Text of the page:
‘Ninjago’ is colossal misstep for LEGO movie franchise

Written By Michael Richter, Co-A&E Editor

Movies, of course, are a source of escapism. We, the audience, are meant to get lost in a film’s world and forget about our problems. Sometimes, we confront our issues during movies as well. Nonetheless, I thought “The LEGO Ninjago Movie” would be a movie that would allow me to relax and have fun for an hour and a half. However, I was terribly wrong — inconceivably wrong. I was so disengaged from the movie that I found myself thinking about all of the chores I had to do over the weekend, and then coming back to the movie, realizing that the plot was still stuck in the same standstill it was before. “Ninjago” fails to be as witty, charming or funny as the previous LEGO movies.

This movie follows 16-year-old Lloyd (Dave Franco) who is part of a ninja warrior team similar to the Power Rangers. The ninjas routinely protect their city against the evil Lord Garmadon (Justin Theroux), who is also the absentee father of Lloyd. The relationship between Lloyd and his father is trite at best. The story arc of those two end in a frustrating, stupidly apologetic fashion. Unfortunately, the movie is more concerned with Lloyd than any of other characters.

When the ninja warrior team is preparing for its first battle of the film, we get a quick rundown of each character, but none of them is indistinguishable from the rest. In fact, it just felt like a quick advertisement for toys in the middle of the movie — it was akin to the scene from “Batman v. Superman” in which Wonder Woman watches security footage of Aquaman, the Flash and Cyborg, which served no purpose in the context of the story for that movie, and just felt like a teaser trailer for “Justice League.”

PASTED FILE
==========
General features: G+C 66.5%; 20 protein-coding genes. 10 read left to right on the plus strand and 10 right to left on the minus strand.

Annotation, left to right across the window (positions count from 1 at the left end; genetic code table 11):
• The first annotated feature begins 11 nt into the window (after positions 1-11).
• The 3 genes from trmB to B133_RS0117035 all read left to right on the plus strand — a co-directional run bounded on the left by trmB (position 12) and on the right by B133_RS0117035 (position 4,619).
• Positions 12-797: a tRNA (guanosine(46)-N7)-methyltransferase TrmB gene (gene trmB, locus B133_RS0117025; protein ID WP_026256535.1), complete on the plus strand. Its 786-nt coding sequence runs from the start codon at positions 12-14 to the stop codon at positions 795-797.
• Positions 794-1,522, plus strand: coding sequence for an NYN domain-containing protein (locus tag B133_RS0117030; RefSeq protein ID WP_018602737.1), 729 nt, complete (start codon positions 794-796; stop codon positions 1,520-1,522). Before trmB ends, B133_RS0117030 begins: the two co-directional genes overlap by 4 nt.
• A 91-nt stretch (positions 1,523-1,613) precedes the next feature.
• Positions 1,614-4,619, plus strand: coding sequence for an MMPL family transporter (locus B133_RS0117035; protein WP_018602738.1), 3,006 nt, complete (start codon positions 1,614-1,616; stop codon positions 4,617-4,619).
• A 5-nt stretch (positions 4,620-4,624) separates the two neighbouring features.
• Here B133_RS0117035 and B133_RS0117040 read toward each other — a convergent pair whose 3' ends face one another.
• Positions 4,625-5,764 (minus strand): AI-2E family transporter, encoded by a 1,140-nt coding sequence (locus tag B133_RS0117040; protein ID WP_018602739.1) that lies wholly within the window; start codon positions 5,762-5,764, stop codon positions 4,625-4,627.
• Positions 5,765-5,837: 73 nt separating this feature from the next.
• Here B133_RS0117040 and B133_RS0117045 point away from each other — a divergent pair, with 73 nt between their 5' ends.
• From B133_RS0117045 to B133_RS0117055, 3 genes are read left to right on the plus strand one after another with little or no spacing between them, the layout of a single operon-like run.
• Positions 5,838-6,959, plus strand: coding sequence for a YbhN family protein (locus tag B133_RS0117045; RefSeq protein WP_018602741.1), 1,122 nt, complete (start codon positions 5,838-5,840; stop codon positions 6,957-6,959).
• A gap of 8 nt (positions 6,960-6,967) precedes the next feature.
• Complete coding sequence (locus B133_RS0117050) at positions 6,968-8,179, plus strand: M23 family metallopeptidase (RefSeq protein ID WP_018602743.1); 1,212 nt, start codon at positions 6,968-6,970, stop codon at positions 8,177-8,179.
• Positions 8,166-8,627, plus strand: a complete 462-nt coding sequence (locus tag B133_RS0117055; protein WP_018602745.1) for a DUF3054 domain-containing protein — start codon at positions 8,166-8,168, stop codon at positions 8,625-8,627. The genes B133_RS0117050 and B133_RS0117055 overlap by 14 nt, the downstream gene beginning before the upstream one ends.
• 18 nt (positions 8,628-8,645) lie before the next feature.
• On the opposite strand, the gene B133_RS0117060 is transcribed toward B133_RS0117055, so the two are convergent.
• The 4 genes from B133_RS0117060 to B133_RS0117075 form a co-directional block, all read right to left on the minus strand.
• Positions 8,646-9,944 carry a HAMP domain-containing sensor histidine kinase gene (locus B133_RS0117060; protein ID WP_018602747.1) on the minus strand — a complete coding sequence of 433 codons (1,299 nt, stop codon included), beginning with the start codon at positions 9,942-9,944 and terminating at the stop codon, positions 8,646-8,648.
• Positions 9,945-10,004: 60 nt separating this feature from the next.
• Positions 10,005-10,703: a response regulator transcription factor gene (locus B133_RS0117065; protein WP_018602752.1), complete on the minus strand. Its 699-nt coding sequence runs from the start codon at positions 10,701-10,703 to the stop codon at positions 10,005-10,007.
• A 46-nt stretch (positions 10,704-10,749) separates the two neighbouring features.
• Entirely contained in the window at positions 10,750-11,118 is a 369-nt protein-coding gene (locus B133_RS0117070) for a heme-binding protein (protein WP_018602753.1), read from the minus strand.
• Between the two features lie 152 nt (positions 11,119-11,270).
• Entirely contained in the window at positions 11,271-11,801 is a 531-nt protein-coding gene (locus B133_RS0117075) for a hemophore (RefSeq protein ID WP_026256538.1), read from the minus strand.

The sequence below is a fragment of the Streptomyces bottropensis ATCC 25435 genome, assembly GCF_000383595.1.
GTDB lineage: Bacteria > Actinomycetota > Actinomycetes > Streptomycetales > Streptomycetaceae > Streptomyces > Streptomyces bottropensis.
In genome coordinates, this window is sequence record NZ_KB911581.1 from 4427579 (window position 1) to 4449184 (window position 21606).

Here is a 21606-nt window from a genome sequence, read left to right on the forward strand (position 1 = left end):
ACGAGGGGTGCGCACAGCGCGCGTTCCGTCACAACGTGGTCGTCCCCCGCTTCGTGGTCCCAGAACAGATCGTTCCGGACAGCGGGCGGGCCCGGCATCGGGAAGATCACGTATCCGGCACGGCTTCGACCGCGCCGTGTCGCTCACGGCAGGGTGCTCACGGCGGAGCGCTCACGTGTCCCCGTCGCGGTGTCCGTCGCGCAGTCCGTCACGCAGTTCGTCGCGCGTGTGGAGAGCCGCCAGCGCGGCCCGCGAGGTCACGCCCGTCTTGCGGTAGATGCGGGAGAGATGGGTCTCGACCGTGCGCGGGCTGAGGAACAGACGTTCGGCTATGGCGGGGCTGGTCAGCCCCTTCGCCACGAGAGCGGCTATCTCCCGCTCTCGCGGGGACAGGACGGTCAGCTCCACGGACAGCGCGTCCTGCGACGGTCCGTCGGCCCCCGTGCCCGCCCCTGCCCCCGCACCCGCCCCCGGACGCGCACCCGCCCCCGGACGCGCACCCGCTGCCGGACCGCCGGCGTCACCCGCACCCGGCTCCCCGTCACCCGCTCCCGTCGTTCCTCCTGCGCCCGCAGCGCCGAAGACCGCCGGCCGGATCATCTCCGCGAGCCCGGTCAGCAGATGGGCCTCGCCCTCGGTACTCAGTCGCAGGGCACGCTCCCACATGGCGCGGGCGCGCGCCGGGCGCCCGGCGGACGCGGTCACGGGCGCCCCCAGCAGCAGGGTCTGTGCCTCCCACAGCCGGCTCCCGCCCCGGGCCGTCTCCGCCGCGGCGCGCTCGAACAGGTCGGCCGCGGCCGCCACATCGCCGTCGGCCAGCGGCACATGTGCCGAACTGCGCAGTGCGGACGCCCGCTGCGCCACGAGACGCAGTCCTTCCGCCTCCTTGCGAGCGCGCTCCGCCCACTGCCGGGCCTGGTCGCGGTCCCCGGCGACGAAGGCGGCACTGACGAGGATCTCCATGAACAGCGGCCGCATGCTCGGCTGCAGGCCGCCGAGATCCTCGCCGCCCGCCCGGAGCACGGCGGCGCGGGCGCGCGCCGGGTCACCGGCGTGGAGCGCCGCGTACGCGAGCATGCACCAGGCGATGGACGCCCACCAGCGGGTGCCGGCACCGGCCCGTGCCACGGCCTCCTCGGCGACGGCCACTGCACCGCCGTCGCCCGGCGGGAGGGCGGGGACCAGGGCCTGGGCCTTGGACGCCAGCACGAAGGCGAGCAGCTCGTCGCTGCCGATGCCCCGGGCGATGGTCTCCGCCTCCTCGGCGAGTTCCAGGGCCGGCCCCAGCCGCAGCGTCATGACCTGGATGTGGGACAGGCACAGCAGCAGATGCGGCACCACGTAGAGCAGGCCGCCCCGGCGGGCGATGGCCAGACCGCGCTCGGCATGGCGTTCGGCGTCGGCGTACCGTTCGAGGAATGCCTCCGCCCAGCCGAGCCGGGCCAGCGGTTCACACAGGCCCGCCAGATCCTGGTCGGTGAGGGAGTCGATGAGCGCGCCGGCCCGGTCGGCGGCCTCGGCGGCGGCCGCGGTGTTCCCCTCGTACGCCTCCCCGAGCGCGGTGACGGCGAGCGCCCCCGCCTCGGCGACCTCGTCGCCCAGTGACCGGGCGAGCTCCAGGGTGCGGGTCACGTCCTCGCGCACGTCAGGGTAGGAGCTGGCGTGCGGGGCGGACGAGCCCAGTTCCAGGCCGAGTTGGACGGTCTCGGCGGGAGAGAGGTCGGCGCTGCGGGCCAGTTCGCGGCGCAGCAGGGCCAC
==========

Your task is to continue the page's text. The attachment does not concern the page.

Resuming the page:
“Ninjago” tried its best to not become another boring origin story, but by doing so, it also eliminated most of the characters’ personalities.

Moreover, it is not as if this movie did not shell out a large chunk of cash to get good actors. Along with Franco, Fred Armisen, Kumail Nanjiani, Michael Peña, Abbi Jacobson and Zach Woods voice the team of teenage ninja warriors.

But the movie’s script provided them with trite lines or nothing at all with which to work. That could be attributed to the fact that 13 people received a story credit for “Ninjago.” Therefore, the screenplay was likely hacked to death by the large amount of input.

The movie’s action is lame, repetitive, comes-at-you-fast schlock. There is not a single memorable action sequence, and this is a friggin’ LEGO movie. LEGO is a living embodiment of imagination.

“Ninjago” is devoid of any semblance of creativity or inspiration. I love movies so much, and I even love seeing terrible ones. Hell, I recommend that people go see bad movies. Usually, I am able to glean something from any movie, good or bad. “Ninjago” is a rare case in which I believe movie has no value — it is easily the worst film I’ve seen thus far this year.